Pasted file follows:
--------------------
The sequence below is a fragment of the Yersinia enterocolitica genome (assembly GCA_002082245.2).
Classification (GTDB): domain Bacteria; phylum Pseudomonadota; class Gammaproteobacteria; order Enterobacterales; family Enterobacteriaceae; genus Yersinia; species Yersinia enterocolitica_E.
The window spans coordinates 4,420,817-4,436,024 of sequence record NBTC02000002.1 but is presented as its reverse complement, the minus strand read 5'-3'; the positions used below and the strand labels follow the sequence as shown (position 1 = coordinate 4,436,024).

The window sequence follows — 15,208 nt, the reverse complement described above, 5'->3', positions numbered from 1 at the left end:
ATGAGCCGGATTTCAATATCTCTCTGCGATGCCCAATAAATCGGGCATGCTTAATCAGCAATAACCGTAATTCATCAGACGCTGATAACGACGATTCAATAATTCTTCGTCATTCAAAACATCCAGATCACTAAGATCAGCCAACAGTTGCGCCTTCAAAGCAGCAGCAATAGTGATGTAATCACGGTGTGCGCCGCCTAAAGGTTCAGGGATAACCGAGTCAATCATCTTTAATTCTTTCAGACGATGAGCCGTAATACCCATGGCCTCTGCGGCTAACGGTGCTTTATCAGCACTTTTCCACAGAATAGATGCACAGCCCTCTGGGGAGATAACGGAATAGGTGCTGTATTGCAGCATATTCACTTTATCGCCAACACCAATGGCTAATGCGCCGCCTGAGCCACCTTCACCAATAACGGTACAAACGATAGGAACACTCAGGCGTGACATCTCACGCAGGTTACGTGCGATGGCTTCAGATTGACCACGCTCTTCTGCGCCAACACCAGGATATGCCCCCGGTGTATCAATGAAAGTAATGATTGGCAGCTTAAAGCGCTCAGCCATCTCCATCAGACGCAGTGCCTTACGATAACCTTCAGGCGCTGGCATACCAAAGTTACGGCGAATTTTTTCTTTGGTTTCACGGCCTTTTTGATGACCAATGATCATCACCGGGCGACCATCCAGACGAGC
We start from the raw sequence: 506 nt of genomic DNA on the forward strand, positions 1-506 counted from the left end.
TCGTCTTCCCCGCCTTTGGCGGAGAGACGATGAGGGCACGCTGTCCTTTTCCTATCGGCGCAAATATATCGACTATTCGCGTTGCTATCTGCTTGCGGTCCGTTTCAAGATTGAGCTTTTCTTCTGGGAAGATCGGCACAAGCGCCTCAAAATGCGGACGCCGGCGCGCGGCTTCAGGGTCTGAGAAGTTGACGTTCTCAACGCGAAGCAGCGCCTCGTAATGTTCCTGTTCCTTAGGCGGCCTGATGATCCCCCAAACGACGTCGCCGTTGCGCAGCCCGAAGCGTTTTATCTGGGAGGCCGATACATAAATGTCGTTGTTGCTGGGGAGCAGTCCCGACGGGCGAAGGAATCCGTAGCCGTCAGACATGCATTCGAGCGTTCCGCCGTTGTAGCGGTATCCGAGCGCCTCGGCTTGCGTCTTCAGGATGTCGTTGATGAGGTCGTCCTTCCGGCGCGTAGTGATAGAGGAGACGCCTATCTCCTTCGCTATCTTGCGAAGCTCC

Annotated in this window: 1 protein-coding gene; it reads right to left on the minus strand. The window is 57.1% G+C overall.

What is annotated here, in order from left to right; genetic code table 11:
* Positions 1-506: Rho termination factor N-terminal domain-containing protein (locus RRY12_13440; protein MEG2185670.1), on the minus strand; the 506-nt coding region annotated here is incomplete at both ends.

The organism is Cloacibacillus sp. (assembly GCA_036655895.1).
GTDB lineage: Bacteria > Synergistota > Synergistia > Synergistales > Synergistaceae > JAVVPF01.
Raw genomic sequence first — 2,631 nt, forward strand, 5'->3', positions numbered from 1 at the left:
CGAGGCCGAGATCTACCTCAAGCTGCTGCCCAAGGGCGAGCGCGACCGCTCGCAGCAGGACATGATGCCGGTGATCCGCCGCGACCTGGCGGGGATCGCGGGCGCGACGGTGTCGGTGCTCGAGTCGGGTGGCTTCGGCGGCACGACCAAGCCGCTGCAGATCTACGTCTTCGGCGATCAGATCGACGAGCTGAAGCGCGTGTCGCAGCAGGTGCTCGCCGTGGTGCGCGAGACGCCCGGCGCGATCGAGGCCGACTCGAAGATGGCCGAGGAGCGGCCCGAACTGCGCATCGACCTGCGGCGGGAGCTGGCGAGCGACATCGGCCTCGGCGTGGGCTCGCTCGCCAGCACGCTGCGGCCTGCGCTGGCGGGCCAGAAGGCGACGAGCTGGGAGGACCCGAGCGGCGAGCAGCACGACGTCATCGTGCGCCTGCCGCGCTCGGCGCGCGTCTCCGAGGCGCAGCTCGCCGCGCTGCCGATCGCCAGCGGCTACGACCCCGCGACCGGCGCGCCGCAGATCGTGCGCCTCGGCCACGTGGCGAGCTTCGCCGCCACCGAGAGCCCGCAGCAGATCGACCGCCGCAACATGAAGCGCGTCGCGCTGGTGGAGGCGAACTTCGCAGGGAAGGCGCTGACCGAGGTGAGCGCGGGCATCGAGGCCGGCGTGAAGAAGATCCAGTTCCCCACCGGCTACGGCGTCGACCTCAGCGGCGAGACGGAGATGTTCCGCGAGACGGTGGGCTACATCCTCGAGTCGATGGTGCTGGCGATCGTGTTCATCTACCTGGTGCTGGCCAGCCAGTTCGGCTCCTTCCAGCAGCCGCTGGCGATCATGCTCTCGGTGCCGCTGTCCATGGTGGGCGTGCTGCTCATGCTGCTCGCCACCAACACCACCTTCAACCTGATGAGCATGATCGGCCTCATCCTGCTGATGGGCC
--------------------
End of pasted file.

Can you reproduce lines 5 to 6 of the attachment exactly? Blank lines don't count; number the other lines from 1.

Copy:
ATGAGCCGGATTTCAATATCTCTCTGCGATGCCCAATAAATCGGGCATGCTTAATCAGCAATAACCGTAATTCATCAGACGCTGATAACGACGATTCAATAATTCTTCGTCATTCAAAACATCCAGATCACTAAGATCAGCCAACAGTTGCGCCTTCAAAGCAGCAGCAATAGTGATGTAATCACGGTGTGCGCCGCCTAAAGGTTCAGGGATAACCGAGTCAATCATCTTTAATTCTTTCAGACGATGAGCCGTAATACCCATGGCCTCTGCGGCTAACGGTGCTTTATCAGCACTTTTCCACAGAATAGATGCACAGCCCTCTGGGGAGATAACGGAATAGGTGCTGTATTGCAGCATATTCACTTTATCGCCAACACCAATGGCTAATGCGCCGCCTGAGCCACCTTCACCAATAACGGTACAAACGATAGGAACACTCAGGCGTGACATCTCACGCAGGTTACGTGCGATGGCTTCAGATTGACCACGCTCTTCTGCGCCAACACCAGGATATGCCCCCGGTGTATCAATGAAAGTAATGATTGGCAGCTTAAAGCGCTCAGCCATCTCCATCAGACGCAGTGCCTTACGATAACCTTCAGGCGCTGGCATACCAAAGTTACGGCGAATTTTTTCTTTGGTTTCACGGCCTTTTTGATGACCAATGATCATCACCGGGCGACCATCCAGACGAGC
We start from the raw sequence: 506 nt of genomic DNA on the forward strand, positions 1-506 counted from the left end.